Output Redirection

from contextlib import contextmanager
import io
import sys


@contextmanager
def capture_stdout(redirect=None):
    """
    Similar to https://docs.python.org/3/library/contextlib.html#contextlib.redirect_stdout
    """
    previous_stdout = sys.stdout
    buffer = redirect or io.StringIO()
    sys.stdout = buffer
    yield sys.stdout
    sys.stdout = previous_stdout
    
"""
Example Code Below
"""

with capture_stdout() as buffer:
    print('foo bar zap')
    print('stroopenwafle')

print(f'buffer was {buffer.getvalue()}')
buffer was foo bar zap
stroopenwafle

This particular one has been helpful in a number of weird cases. One other cool thing you can do with capturing stdout is adding color to your print statements. Check this link out https://misc.flogisoft.com/bash/tip_colors_and_formatting.

Mutual Exclusion Locks when Threading

import threading
import functools
from contextlib import contextmanager
from collections import defaultdict

@contextmanager
def synchronized(obj, __lock__=threading.RLock(), __cache__=defaultdict(threading.RLock)):
    # NOTE: This will not work for multiprocessing, only threading
    # Protect from multiple threads creating differen locks for the same object
    with __lock__:
        # grab this object's unique lock
        # id(obj) returns a unique identifier for the object instance
        lock = __cache__[id(obj)]
    
    # Use the lock, return the object
    with lock:
        yield obj
        
"""
Example Code Below
"""
        
data = dict(foo='bar')


def tester(data):
    print(f'thread id {threading.current_thread().ident} | id {id(data)} | data {data}')
    with synchronized(data) as data:
        data['foo'] = threading.current_thread().ident
        data[threading.current_thread().ident] = id(data)


with synchronized(data) as data:
    print(data)
    
thread_a = threading.Thread(target=tester, args=(data,))
thread_b = threading.Thread(target=tester, args=(data,))
thread_a.start()
thread_b.start()

thread_a.join()
thread_b.join()
tester(data)
{'foo': 'bar'}
thread id 139956114671360 | id 139956375107192 | data {'foo': 'bar'}
thread id 139956114671360 | id 139956375107192 | data {'foo': 139956114671360, 139956114671360: 139956375107192}
thread id 139956717655872 | id 139956375107192 | data {'foo': 139956114671360, 139956114671360: 139956375107192}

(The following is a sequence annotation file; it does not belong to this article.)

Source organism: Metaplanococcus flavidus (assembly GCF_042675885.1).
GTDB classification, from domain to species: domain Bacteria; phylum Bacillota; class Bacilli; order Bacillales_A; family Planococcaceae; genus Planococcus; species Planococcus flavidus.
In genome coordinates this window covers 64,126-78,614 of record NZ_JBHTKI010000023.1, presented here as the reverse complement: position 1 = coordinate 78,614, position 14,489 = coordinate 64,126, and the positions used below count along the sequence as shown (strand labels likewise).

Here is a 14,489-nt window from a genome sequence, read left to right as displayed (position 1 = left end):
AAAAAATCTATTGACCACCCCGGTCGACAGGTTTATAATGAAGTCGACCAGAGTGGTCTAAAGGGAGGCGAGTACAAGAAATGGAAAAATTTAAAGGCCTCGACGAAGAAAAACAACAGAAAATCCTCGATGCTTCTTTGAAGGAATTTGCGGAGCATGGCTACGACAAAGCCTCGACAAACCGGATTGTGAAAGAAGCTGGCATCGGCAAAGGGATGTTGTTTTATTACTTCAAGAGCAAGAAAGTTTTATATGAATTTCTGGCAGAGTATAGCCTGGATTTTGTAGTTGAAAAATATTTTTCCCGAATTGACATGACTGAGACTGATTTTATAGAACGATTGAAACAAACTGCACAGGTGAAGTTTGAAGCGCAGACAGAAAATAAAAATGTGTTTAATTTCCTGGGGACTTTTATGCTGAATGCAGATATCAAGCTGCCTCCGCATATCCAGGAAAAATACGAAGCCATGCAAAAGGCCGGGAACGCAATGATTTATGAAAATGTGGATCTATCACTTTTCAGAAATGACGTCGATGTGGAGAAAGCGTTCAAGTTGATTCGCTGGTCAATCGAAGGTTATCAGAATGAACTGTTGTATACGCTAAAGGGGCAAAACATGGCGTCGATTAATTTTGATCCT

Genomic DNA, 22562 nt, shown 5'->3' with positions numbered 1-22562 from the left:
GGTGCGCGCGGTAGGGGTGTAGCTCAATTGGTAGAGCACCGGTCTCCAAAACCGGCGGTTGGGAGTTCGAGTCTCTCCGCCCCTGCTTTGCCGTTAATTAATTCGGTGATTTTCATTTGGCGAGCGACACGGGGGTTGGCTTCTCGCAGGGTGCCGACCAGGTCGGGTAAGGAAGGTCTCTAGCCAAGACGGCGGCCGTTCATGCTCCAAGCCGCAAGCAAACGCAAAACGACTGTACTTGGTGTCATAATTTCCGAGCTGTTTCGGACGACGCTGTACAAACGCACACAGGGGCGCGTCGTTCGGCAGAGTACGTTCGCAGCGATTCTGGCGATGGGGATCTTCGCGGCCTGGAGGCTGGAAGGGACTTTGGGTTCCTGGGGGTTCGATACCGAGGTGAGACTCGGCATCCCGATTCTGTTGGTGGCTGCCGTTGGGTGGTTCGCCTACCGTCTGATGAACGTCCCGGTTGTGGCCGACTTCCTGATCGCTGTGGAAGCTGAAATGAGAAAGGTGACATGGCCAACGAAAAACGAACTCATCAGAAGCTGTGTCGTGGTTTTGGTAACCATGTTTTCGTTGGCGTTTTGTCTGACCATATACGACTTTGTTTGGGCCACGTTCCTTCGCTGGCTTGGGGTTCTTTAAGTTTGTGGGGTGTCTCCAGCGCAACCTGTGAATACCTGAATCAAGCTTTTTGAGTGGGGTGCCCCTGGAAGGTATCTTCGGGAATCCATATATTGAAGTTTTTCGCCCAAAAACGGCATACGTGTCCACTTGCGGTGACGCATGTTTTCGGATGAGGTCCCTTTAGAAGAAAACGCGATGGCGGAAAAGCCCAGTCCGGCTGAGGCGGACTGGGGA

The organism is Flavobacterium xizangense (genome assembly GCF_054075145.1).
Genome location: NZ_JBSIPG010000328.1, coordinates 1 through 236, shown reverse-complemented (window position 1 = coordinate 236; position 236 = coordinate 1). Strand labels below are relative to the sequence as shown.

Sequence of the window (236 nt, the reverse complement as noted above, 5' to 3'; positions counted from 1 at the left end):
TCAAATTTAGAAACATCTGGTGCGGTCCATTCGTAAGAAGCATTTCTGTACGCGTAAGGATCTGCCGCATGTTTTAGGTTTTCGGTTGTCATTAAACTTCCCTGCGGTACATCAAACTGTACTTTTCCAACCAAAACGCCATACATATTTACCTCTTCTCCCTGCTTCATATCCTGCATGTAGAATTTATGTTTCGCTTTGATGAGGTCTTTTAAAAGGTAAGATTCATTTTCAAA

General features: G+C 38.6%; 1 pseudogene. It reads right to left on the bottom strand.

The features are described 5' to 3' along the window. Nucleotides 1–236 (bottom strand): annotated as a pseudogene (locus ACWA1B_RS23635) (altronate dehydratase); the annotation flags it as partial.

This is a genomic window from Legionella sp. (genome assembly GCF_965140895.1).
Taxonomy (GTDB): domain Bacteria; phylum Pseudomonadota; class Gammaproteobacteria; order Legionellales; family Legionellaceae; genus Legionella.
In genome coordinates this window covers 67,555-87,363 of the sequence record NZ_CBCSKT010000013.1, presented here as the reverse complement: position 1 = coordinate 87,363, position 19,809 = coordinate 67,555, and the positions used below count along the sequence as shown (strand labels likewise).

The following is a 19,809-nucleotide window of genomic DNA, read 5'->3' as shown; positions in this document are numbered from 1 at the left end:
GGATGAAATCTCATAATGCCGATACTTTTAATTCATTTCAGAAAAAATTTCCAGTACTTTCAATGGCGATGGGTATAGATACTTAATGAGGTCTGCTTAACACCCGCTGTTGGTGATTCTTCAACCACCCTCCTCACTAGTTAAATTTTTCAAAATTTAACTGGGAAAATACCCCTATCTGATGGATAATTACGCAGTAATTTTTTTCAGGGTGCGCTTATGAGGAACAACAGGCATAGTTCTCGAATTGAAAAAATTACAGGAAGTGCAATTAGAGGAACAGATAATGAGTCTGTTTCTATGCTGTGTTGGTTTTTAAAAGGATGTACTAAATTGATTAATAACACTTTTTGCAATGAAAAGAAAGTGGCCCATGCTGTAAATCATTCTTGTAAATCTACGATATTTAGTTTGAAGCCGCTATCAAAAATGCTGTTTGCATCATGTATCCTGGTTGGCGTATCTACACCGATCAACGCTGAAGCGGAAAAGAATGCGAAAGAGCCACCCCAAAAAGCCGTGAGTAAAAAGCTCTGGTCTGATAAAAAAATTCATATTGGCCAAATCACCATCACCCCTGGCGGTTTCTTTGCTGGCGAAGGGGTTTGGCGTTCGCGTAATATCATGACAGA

Here we create a unique Lock for each object passed into synchronized. Note that we use the built-in id function to get a unique identifier for the given object. Python docs tell us that this is the object's address in memory, so this will work across threads (and for the same reason won't work across processes, since processes in python do not share a memory address). This is definitely short-hand; but if you have this in your project's utility module, it can be a handy one!

Multiprocessing Pool Manager

"""
Lifetime manager for multiprocessing Pool objects.

For Python < 3.3 only.

In Python >= 3.3 Pools already this capability
https://docs.python.org/3.8/library/multiprocessing.html
"""

import functools
import multiprocessing
from contextlib import contextmanager

@contextmanager
def lifeguard(*args, **kwargs):
    pool = multiprocessing.Pool(*args, **kwargs)
    try:
        yield pool
        # Ensure no more jobs are committed, we need to call this to call `join`
        pool.close()
        # Wait until all workers are done by the time we exit 
        # This will block the pool until all workers are done
        # So by the time we exit the pool scope, we know there are no dangling workers.
        pool.join()
    except Exception:
        # Should be called when pool goes out of scope
        # But let's do it here again to be explicit
        pool.terminate()
        raise

This one isn't useful for modern versions of python (since modern versions have this functionality built into Pool!), but much like the SQLAlchemy can be useful if you're in the situation where you can't immediately jump to python > 3.2 but still want to improve you code.

Conclusion

I hope that was helpful to you. If you have your own helpful context managers, let me know! Have a wonderful day 😁.